red ocher


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Related to red ocher: yellow ocher

red ocher

[′red ′ō·kər]
(inorganic chemistry)
(mineralogy)

red ocher

A mixture of hematites; any of a number of natural earths used as red pigments.
References in periodicals archive ?
raddle (also called ruddle, red ocher or bole: a moderate reddish brown)
In 2001, Henshilwood found a 70,000-year-old polished red ocher mudstone with a geometric design (simple crosshatchings framed by two parallel lines with a third line down the middle) carved into the surface, the oldest known example of a complex design produced by a human.
With X-ray diffraction and a scanning electron microscope, the pigment was identified as red ocher consisting of a number of iron oxides including hematite.
The yellow ocher and red ocher of the buildings fits very well and the land even tolerates castles on the hilltops.
Each toolkit consisted of several stone tools, some stained with red ocher, lying above and below an abalone shell partly coated with a red mixture.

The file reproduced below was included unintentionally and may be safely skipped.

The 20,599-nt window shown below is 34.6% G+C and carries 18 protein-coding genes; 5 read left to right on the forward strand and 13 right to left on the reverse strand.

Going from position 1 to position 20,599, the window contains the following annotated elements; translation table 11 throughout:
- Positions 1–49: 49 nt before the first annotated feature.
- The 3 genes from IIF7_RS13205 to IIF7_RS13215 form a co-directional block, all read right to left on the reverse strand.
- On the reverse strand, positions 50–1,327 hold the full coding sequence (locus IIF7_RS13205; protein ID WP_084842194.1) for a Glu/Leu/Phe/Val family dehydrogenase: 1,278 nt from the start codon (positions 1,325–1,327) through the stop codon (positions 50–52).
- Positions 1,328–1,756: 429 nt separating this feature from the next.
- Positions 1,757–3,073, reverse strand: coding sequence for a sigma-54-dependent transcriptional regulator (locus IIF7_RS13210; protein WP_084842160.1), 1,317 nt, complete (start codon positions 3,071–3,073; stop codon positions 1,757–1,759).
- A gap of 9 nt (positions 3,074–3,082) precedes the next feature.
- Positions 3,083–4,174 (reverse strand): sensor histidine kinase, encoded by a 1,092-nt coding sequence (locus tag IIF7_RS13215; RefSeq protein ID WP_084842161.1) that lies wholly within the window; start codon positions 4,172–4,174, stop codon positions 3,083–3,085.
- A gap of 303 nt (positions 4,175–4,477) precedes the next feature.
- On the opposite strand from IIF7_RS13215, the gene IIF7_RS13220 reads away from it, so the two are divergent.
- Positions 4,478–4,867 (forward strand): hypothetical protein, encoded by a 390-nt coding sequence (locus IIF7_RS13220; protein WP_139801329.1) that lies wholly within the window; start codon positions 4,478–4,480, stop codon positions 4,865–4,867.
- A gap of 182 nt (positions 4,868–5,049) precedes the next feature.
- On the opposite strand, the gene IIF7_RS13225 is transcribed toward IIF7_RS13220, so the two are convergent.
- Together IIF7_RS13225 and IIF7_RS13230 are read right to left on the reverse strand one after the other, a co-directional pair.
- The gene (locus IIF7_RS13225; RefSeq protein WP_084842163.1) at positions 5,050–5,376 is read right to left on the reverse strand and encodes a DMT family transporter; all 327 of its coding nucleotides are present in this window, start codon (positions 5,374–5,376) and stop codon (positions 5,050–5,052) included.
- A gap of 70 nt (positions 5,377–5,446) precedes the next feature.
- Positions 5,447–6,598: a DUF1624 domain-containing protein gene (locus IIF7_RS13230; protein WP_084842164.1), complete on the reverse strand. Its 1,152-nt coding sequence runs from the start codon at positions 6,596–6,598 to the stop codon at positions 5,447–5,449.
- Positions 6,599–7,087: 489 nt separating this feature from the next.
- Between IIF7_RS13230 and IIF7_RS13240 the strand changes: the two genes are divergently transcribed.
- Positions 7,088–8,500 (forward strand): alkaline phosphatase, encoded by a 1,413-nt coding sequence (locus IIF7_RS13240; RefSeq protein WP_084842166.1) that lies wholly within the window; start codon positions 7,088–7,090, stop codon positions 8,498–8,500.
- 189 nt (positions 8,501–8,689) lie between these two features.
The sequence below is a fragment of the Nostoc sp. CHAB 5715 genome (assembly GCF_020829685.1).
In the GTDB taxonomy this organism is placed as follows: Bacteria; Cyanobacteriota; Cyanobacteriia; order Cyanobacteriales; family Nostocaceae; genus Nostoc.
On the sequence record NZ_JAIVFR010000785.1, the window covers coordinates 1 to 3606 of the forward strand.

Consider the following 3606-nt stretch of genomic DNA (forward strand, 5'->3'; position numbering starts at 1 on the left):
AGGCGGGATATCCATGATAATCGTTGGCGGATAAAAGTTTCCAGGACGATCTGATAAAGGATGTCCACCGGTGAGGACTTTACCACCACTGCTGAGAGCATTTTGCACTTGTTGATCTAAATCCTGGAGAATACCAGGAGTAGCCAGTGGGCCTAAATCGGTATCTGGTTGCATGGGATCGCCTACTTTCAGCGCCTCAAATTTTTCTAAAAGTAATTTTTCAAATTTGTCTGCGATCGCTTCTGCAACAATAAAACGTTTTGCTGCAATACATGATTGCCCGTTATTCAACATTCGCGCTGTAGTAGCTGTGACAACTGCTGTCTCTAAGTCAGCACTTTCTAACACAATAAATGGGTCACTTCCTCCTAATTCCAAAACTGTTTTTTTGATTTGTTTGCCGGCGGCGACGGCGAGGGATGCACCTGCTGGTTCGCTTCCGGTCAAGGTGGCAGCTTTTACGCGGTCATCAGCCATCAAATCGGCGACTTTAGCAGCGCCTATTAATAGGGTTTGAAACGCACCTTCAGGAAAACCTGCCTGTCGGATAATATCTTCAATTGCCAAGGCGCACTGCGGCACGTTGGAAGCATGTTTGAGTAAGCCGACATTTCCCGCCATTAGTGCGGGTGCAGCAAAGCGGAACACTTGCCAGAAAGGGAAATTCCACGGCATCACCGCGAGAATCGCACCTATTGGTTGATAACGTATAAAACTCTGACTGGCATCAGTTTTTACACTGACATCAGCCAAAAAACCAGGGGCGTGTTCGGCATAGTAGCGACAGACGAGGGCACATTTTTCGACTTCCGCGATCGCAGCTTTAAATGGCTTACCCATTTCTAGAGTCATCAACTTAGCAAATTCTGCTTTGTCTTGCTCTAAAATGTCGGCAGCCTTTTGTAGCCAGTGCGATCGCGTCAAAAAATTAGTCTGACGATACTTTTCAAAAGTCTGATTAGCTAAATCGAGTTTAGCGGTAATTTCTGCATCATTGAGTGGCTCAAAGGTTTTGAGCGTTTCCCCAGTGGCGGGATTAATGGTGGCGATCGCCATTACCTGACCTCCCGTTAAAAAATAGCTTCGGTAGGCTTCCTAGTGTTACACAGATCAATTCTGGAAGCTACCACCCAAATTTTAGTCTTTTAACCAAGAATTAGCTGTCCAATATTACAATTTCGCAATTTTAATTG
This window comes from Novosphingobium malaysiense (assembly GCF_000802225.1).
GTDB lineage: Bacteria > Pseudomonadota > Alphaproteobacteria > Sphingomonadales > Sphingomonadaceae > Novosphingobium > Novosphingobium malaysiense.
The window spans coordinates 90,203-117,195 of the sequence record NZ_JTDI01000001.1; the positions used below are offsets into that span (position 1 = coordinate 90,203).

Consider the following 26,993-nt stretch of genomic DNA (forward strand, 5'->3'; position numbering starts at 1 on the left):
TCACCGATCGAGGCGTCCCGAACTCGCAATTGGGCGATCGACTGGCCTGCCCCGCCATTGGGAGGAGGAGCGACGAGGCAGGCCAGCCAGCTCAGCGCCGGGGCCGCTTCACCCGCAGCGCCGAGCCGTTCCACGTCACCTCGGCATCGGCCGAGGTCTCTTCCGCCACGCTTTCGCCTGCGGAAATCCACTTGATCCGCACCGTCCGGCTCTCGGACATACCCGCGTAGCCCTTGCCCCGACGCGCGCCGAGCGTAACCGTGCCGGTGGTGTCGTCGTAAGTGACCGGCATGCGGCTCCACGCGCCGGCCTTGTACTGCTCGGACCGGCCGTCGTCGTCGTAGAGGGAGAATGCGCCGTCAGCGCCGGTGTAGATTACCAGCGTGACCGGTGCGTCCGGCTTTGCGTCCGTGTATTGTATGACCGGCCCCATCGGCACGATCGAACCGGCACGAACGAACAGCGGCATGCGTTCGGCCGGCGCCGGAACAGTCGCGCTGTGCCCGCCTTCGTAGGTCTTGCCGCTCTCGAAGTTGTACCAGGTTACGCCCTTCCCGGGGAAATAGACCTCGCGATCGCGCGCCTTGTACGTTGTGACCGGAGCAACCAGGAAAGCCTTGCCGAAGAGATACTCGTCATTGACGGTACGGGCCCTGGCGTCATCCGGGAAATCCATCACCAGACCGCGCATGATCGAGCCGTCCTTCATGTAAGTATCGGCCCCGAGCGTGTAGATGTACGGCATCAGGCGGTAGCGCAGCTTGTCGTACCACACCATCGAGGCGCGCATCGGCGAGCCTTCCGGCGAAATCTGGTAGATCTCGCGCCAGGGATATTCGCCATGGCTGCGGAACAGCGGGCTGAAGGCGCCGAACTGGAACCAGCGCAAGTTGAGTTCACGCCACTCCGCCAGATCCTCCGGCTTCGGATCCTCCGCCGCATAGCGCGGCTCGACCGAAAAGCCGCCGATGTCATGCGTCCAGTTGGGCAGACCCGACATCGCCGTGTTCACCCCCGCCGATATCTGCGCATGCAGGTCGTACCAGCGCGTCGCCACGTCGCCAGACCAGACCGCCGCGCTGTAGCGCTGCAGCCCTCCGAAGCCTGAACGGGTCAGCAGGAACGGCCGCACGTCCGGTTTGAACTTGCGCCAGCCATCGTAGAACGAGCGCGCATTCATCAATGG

Digging deeper at the base of the stone monolith, the archeologists made what may be an even more stunning discovery: red ocher and stone artifacts of an age that could triple the time people have occupied Australia, from about 60,000 years to 116,000 years and perhaps as much as 176,000 years.
One of the graves, at Russia's 24,000-year-old Sunghir site, contains a boy and a girl buried head to head, dusted in red ocher, and ornamented with thousands of ivory beads, fox-teeth pendants, and pierced antlers.
A simpler explanation for ancient humans' use of red ocher might be cosmetics, much as in modern mortuary practice ("Stone Age Code Red: Scarlet symbols emerge in Israeli Cave," SN: 11/1/03, p.
Investigators now say that red ocher found in Qafzeh Cave's oldest sections supports the controversial theory that symbolic thinking, a hallmark of modern-day human thought, arose deep in the Stone Age.